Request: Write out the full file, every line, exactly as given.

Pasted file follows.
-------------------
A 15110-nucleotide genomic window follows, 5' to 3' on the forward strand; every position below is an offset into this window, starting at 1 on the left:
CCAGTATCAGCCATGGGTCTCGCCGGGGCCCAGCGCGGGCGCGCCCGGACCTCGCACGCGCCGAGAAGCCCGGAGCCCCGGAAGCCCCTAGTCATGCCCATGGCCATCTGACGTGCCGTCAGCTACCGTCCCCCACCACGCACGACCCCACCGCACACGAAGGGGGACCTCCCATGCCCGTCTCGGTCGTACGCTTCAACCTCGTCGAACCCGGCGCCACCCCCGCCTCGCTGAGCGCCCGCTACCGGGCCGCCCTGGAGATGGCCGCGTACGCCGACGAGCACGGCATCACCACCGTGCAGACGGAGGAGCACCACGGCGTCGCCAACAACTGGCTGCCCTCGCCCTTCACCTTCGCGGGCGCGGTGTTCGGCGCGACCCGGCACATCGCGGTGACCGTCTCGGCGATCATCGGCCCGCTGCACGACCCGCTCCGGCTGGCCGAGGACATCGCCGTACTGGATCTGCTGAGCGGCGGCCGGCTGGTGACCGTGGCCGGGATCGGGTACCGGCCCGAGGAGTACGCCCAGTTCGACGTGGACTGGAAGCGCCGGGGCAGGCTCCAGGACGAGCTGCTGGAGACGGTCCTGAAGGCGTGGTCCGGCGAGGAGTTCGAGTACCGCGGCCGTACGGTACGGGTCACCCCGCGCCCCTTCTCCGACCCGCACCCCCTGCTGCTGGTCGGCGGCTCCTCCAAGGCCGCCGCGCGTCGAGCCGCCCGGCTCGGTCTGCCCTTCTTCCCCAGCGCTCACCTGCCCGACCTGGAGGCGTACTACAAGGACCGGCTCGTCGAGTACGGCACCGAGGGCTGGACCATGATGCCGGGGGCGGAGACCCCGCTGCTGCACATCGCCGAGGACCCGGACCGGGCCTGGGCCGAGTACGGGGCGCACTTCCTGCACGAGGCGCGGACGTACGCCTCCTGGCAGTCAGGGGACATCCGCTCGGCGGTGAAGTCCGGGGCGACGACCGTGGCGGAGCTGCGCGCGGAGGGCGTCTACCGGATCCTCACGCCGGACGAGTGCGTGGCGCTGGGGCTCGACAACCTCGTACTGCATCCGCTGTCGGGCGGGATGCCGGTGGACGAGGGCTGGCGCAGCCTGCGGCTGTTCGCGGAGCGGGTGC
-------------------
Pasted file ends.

A 15110-nucleotide genomic window follows, 5' to 3' on the forward strand; every position below is an offset into this window, starting at 1 on the left:
CCAGTATCAGCCATGGGTCTCGCCGGGGCCCAGCGCGGGCGCGCCCGGACCTCGCACGCGCCGAGAAGCCCGGAGCCCCGGAAGCCCCTAGTCATGCCCATGGCCATCTGACGTGCCGTCAGCTACCGTCCCCCACCACGCACGACCCCACCGCACACGAAGGGGGACCTCCCATGCCCGTCTCGGTCGTACGCTTCAACCTCGTCGAACCCGGCGCCACCCCCGCCTCGCTGAGCGCCCGCTACCGGGCCGCCCTGGAGATGGCCGCGTACGCCGACGAGCACGGCATCACCACCGTGCAGACGGAGGAGCACCACGGCGTCGCCAACAACTGGCTGCCCTCGCCCTTCACCTTCGCGGGCGCGGTGTTCGGCGCGACCCGGCACATCGCGGTGACCGTCTCGGCGATCATCGGCCCGCTGCACGACCCGCTCCGGCTGGCCGAGGACATCGCCGTACTGGATCTGCTGAGCGGCGGCCGGCTGGTGACCGTGGCCGGGATCGGGTACCGGCCCGAGGAGTACGCCCAGTTCGACGTGGACTGGAAGCGCCGGGGCAGGCTCCAGGACGAGCTGCTGGAGACGGTCCTGAAGGCGTGGTCCGGCGAGGAGTTCGAGTACCGCGGCCGTACGGTACGGGTCACCCCGCGCCCCTTCTCCGACCCGCACCCCCTGCTGCTGGTCGGCGGCTCCTCCAAGGCCGCCGCGCGTCGAGCCGCCCGGCTCGGTCTGCCCTTCTTCCCCAGCGCTCACCTGCCCGACCTGGAGGCGTACTACAAGGACCGGCTCGTCGAGTACGGCACCGAGGGCTGGACCATGATGCCGGGGGCGGAGACCCCGCTGCTGCACATCGCCGAGGACCCGGACCGGGCCTGGGCCGAGTACGGGGCGCACTTCCTGCACGAGGCGCGGACGTACGCCTCCTGGCAGTCAGGGGACATCCGCTCGGCGGTGAAGTCCGGGGCGACGACCGTGGCGGAGCTGCGCGCGGAGGGCGTCTACCGGATCCTCACGCCGGACGAGTGCGTGGCGCTGGGGCTCGACAACCTCGTACTGCATCCGCTGTCGGGCGGGATGCCGGTGGACGAGGGCTGGCGCAGCCTGCGGCTGTTCGCGGAGCGGGTGC